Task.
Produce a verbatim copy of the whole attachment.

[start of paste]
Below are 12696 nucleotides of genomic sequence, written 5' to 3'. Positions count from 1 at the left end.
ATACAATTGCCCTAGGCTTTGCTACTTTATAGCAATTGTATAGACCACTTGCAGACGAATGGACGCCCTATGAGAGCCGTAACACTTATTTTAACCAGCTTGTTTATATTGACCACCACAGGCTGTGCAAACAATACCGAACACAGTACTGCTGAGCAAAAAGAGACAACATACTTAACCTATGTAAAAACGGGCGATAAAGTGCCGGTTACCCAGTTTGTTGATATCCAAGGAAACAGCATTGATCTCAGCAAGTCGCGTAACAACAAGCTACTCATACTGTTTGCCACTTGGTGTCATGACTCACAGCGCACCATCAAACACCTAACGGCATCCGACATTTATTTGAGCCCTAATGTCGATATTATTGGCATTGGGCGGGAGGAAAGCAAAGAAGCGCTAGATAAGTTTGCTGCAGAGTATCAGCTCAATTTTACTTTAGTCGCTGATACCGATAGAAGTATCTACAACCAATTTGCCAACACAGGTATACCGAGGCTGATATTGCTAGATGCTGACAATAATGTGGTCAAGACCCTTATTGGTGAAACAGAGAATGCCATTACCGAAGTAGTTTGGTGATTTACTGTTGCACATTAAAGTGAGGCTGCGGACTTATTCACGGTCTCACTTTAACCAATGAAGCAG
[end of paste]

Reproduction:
Below are 12696 nucleotides of genomic sequence, written 5' to 3'. Positions count from 1 at the left end.
ATACAATTGCCCTAGGCTTTGCTACTTTATAGCAATTGTATAGACCACTTGCAGACGAATGGACGCCCTATGAGAGCCGTAACACTTATTTTAACCAGCTTGTTTATATTGACCACCACAGGCTGTGCAAACAATACCGAACACAGTACTGCTGAGCAAAAAGAGACAACATACTTAACCTATGTAAAAACGGGCGATAAAGTGCCGGTTACCCAGTTTGTTGATATCCAAGGAAACAGCATTGATCTCAGCAAGTCGCGTAACAACAAGCTACTCATACTGTTTGCCACTTGGTGTCATGACTCACAGCGCACCATCAAACACCTAACGGCATCCGACATTTATTTGAGCCCTAATGTCGATATTATTGGCATTGGGCGGGAGGAAAGCAAAGAAGCGCTAGATAAGTTTGCTGCAGAGTATCAGCTCAATTTTACTTTAGTCGCTGATACCGATAGAAGTATCTACAACCAATTTGCCAACACAGGTATACCGAGGCTGATATTGCTAGATGCTGACAATAATGTGGTCAAGACCCTTATTGGTGAAACAGAGAATGCCATTACCGAAGTAGTTTGGTGATTTACTGTTGCACATTAAAGTGAGGCTGCGGACTTATTCACGGTCTCACTTTAACCAATGAAGCAG